Back seat simulation? Yes, including small children eyepoints.

    The Ford approach is better than a CAVE (3d immersive room).

    Can use tablet as a window into the model.

    “Created an alternate universe”

    VR verses AR
    Have AR
    Allows mixed physical model. Good for including participant’s body. Precise.
    Users report better FOV than actually exists.

    FiVE0 and FiVE1
    Open room with motion capture and VR glasses

    Wireless displays? HMD supplier lack of innovation. Mostly wired.
    Wireless one requires a large battery belt. Sensix? Oculus Rift? – too low res

    Adjustable vehicle. Correct seated posture. Can’t do some things any other way. Can include car doors.

    CAVE. Ceiling and no floor. Good for peripheral view simulation.

    Ergonomic Manufacturing
    Manufacturing group does not mind invasive/inconvenient on-body simulation aids.
    Jack Human is an industry-standard digital human. Use inverse kinematics for manufacturing ergonomics.

    Application of FiVE
    Different tools for different tasks

    Vision evaluations – windshield, mirror, back, side windows – Done in CAVE

    Ergonomics – reach comfort, roominess, location

    Check kids in back seat? now yes.

    Evaluations for design
    Craftsmanship, themes, higher-order design aesthetics. Even view of car from another car.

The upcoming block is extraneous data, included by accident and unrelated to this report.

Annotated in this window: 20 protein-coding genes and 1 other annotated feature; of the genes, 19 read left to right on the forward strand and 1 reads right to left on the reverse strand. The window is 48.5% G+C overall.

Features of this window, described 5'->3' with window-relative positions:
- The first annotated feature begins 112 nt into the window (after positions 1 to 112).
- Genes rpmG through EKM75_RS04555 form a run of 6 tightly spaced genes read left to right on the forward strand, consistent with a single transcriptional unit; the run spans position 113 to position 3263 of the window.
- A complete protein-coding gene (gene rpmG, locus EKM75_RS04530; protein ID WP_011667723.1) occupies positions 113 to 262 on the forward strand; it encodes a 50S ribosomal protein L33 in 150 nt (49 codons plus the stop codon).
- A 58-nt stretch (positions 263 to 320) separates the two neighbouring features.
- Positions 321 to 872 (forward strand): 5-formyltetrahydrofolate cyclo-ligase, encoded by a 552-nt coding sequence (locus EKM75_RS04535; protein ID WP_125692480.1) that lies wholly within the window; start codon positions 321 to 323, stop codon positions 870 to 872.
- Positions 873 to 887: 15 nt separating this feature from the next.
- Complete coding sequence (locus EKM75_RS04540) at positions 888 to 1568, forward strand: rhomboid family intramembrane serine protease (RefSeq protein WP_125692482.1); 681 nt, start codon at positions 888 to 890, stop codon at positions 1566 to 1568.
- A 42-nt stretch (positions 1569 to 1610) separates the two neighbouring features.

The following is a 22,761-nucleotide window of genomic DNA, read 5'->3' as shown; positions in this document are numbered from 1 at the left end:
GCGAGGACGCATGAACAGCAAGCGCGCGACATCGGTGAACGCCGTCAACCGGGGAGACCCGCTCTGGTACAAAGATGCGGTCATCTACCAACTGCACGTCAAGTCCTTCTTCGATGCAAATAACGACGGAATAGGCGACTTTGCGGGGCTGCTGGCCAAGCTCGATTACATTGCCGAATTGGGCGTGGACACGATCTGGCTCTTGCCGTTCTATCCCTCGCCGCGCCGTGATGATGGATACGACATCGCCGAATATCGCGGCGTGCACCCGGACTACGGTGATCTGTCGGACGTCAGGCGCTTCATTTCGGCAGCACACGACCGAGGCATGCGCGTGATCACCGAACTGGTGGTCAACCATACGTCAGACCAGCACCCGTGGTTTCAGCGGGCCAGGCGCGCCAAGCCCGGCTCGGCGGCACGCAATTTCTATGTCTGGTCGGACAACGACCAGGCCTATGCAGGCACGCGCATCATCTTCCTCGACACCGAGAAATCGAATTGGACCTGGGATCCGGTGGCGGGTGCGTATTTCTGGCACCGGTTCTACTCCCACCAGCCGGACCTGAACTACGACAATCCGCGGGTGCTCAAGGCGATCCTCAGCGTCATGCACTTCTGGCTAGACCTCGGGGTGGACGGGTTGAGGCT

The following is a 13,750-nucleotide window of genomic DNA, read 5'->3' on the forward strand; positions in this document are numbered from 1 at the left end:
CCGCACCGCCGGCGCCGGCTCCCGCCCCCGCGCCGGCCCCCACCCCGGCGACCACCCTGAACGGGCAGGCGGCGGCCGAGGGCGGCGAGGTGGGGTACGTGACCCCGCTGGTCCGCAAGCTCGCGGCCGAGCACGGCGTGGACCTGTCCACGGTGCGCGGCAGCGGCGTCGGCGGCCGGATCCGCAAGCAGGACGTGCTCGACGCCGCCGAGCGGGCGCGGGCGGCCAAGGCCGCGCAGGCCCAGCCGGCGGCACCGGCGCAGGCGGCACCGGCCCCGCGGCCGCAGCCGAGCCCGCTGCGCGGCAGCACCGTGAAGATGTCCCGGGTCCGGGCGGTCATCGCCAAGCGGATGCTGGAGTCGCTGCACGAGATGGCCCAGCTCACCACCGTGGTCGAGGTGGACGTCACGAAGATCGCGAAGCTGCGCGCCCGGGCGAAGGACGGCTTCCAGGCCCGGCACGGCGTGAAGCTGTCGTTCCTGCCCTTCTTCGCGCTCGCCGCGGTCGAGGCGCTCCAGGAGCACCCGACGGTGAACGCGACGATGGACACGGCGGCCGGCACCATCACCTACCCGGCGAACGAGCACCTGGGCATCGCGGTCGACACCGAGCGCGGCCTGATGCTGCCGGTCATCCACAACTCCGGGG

Visual tolerance checks.

    Environmental – includes sunlight and air flow by fluid dynamics simulation.

    Interior and exterior reviews.

    High dynamic range images, light source included in simulation.

    Proprietary vs in-house? commercial product enhanced in-house.

    Do under the hood craftsmanship on certain vehicles. A huge amount of data, the engineering full fidelity data is from a common repository.

    Catia is the CAD software used, but surfaces are added in FiVE.


    Simulator sickness – 2% of people. Pregnancy sensitivity pre-presentation, older people more sensitive?
    Adverse reaction to wearable devices
    Design process historically based on physical models Supplier involvement Rapid pace of change vs stability Validity of one display technology over another It’s more than just cool

    Had to build a cue for stepping out of the modeling area. Simulation would break, now it falls away at the edge.
    Can efficiently move from seat to seat by violating geometry!

    Measures of prototype and build issues. Shown to be reduced. Many drivers not only FiVE.

    CEO likes the program!

    Can look at some things better than the real world. Especially variants. “Better than physical”.

    How is data recorded from simulation? Button on HMD images problem area. Can be electronically shared. But spreadsheet feedback voting tool didn’t gain traction.

    Thanks to the team!! It’s fun!

    Backgrounds of team? CS degree, CAD programmer to start, 25 years at Ford. Manufacturing specialist; Craftsmanship evaluator interior; Mechanical genius-propmaster; Craftsmanship exterior; SW genius; Digital build guru; Variation specialist + others.

    Added roles? realism expert; more SW; …

    Statistics used? Scientific accuracy; based on hypothesis testing.
    Many rejected hypothesis – good!

    Calibrating upgraded systems? Geometry specification of model is more important. HW changes not an issue.